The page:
If you like what you're paying for gas right now, break out the Pina Coladas and the little-bitty Tiki umbrellas. That's because gas prices aren't likely to change anytime soon and thus the annual spike in fuel prices for summer might not happen. So says the US Energy Department.

The DOE put out its short-term energy forecast this week. In a nutshell, summer gas prices should be at their lowest since the summer of 2009, which can be seen as a good thing because the number of overall driving miles is expected to go up about two percent compared to last summer. The DOE says gas prices from April to September could average about $2.45 a gallon, down from $3.59 a gallon last summer.

Of course, this isn't going to be good news for everyone, as sellers of plug-in vehicles and hybrids have seen sales drop this year along with gas prices and potential buyers eschew fuel-sipping vehicles and instead opt for the trucks and (relative) gas-guzzlers. Still, with the lower gas prices, the typical US family will likely save about $700 in fuel expenses this year.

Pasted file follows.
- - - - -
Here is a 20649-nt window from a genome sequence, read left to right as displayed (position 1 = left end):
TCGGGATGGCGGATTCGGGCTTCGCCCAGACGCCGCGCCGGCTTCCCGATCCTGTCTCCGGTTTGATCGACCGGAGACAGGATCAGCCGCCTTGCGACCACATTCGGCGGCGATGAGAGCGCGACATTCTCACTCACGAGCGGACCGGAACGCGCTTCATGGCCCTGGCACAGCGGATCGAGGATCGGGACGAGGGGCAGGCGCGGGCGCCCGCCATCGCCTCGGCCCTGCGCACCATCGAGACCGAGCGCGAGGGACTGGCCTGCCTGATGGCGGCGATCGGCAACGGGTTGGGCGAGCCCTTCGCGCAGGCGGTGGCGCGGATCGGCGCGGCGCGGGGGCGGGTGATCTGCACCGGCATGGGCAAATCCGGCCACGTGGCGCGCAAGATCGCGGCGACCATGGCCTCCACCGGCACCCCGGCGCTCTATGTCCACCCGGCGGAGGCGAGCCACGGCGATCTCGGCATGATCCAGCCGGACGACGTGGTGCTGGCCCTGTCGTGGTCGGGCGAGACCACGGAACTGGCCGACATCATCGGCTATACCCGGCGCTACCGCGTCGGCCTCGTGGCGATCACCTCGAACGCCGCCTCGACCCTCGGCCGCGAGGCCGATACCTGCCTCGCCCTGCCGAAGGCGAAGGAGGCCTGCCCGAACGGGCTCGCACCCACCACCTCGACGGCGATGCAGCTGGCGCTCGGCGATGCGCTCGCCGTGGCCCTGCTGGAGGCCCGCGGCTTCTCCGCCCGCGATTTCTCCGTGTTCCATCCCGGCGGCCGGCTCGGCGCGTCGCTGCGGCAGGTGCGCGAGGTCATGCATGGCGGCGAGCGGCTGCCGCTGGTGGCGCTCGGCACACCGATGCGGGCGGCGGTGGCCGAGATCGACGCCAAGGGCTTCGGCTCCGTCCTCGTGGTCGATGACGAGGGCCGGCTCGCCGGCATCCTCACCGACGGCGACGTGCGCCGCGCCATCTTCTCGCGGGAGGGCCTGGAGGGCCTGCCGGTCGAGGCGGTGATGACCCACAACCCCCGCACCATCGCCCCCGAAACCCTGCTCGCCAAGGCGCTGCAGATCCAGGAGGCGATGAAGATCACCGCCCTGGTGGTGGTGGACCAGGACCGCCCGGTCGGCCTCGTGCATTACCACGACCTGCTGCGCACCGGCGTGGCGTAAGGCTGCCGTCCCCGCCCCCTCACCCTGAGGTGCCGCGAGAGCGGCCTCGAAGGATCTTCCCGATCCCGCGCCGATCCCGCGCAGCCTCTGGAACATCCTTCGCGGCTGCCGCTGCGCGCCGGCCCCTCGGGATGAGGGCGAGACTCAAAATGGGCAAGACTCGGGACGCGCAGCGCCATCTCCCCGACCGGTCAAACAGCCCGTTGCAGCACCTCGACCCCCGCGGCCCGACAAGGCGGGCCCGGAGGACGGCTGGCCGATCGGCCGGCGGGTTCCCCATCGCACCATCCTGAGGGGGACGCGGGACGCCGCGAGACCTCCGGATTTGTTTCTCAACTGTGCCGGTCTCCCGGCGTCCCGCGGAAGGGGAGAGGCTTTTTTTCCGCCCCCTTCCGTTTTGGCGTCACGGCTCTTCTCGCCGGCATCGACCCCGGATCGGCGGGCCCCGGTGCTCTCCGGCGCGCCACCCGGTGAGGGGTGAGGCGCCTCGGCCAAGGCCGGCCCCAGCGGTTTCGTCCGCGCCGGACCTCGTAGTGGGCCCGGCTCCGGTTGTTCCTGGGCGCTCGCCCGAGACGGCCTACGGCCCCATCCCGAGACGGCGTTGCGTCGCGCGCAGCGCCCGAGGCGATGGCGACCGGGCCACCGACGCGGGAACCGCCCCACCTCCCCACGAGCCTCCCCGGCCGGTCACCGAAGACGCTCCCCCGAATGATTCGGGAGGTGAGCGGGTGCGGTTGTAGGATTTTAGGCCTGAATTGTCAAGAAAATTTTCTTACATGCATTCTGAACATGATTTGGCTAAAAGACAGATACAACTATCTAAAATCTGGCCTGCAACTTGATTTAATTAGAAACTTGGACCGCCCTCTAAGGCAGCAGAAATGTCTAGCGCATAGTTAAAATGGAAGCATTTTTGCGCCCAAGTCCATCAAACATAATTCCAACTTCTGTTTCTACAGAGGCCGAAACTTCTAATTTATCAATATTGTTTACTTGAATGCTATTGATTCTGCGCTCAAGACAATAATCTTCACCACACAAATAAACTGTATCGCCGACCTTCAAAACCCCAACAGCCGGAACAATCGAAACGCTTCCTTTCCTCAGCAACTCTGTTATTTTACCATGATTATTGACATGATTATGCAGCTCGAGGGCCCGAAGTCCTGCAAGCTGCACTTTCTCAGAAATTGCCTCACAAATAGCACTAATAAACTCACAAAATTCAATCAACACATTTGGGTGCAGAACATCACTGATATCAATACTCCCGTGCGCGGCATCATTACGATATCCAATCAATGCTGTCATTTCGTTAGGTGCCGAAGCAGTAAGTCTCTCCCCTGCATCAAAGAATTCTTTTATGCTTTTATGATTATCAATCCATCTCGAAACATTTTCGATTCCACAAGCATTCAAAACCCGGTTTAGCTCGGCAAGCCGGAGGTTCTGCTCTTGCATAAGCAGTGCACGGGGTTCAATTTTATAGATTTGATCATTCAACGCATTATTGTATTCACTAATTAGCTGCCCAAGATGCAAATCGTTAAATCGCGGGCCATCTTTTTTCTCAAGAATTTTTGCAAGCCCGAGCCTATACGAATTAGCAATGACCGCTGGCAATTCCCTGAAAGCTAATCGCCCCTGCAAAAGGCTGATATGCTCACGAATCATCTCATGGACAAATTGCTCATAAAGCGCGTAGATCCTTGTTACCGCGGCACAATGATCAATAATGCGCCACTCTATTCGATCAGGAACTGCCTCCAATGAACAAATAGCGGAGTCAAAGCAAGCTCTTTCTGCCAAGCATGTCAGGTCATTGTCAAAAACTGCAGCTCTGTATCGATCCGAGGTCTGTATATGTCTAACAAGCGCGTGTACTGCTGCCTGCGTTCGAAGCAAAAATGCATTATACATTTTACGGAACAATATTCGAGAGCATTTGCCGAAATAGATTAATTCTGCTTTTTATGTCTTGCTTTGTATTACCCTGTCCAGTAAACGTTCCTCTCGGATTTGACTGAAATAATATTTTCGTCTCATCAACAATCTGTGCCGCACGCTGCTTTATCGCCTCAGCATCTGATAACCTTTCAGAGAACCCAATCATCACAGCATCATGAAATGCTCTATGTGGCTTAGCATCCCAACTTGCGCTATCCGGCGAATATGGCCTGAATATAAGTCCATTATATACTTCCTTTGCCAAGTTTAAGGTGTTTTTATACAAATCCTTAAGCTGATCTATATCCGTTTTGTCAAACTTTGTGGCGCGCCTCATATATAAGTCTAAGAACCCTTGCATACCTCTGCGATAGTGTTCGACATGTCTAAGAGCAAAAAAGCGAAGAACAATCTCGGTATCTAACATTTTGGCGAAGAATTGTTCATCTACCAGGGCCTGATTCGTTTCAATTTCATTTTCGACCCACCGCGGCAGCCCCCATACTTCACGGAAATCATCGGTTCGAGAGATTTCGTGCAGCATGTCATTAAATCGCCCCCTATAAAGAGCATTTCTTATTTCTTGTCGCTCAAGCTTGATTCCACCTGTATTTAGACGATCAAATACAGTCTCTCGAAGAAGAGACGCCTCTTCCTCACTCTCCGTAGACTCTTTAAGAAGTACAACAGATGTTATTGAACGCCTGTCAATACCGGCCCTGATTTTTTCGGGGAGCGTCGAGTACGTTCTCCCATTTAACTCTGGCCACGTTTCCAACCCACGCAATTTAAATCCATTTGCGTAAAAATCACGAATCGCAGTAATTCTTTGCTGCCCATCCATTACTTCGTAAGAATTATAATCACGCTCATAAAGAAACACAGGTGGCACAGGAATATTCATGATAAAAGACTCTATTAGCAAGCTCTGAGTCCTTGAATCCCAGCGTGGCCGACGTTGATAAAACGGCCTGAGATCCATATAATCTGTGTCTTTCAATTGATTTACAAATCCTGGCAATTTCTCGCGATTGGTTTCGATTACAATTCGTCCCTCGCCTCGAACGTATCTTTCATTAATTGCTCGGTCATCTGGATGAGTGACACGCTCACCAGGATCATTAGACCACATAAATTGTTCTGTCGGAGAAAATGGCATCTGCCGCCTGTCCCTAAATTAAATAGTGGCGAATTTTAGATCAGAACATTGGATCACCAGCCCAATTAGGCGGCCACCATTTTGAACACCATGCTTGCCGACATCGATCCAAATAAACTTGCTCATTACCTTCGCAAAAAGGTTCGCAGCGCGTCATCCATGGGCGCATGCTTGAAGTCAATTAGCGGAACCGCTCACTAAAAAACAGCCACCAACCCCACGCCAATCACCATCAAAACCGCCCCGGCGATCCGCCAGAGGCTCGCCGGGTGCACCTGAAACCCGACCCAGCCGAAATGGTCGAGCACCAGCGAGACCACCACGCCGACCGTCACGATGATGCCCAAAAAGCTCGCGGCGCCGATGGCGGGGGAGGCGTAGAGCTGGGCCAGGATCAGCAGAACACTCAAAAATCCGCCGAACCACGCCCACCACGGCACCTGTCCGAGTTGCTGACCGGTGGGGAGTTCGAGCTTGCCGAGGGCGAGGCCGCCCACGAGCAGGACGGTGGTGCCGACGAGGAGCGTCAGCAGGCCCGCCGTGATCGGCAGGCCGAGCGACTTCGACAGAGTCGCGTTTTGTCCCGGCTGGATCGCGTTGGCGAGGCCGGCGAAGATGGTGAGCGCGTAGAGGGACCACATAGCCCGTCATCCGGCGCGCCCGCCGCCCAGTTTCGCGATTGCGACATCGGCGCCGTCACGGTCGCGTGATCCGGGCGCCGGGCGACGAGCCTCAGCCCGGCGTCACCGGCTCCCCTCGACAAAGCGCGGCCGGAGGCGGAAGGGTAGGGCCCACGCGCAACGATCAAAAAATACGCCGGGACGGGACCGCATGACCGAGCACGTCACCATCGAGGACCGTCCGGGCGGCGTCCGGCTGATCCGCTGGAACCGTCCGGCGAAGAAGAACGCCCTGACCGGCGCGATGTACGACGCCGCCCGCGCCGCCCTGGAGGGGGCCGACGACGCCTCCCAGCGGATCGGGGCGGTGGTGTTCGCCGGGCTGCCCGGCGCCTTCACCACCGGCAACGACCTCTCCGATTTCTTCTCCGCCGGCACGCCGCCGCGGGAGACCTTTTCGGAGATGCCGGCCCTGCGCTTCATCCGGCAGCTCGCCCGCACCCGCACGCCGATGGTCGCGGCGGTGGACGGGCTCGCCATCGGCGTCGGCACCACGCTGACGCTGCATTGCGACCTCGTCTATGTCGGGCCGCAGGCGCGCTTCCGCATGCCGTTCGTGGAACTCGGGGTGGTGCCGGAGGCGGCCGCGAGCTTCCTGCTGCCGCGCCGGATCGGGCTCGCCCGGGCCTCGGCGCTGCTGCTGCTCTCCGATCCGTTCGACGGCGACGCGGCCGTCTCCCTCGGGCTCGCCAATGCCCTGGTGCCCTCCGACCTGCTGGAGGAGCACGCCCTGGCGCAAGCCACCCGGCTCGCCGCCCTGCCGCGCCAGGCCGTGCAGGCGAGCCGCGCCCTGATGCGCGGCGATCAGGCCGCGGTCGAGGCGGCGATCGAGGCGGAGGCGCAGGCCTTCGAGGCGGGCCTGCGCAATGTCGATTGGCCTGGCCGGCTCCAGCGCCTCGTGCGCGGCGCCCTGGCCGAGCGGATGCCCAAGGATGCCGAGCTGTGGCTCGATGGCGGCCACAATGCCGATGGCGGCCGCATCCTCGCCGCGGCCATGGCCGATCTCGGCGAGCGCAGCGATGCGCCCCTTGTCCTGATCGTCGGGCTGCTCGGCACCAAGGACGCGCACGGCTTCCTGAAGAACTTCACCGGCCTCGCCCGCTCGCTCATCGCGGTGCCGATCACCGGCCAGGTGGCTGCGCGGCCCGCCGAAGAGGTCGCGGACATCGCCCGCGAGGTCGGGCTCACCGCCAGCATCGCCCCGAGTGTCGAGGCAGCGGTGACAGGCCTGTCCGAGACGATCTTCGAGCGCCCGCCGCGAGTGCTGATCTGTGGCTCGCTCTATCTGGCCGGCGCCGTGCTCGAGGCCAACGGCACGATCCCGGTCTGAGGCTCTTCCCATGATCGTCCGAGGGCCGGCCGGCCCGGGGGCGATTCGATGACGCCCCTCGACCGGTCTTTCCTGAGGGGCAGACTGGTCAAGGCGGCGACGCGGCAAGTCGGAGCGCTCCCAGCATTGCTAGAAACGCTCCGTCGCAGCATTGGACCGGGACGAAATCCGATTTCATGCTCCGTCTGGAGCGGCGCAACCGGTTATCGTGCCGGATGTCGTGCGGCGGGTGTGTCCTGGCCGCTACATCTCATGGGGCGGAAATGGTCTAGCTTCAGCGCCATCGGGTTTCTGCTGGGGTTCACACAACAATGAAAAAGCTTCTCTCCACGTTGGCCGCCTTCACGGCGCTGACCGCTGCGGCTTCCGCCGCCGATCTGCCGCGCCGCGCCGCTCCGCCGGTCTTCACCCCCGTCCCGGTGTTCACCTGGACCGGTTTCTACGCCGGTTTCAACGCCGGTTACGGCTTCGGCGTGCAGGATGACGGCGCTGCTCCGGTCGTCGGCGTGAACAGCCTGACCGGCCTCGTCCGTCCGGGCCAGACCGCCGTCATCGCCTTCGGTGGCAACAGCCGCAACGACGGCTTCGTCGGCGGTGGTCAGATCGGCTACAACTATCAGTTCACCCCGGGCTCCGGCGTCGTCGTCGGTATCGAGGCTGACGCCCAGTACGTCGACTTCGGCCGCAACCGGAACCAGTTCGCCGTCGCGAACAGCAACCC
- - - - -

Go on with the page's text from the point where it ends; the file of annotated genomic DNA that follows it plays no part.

US gas prices are sitting at about $2.39 a gallon right now, roughly even with last week and down about a nickel from a month ago, according to AAA. Average gas prices were $3.59 a gallon a year ago. Check out the Energy Department's forecast here.

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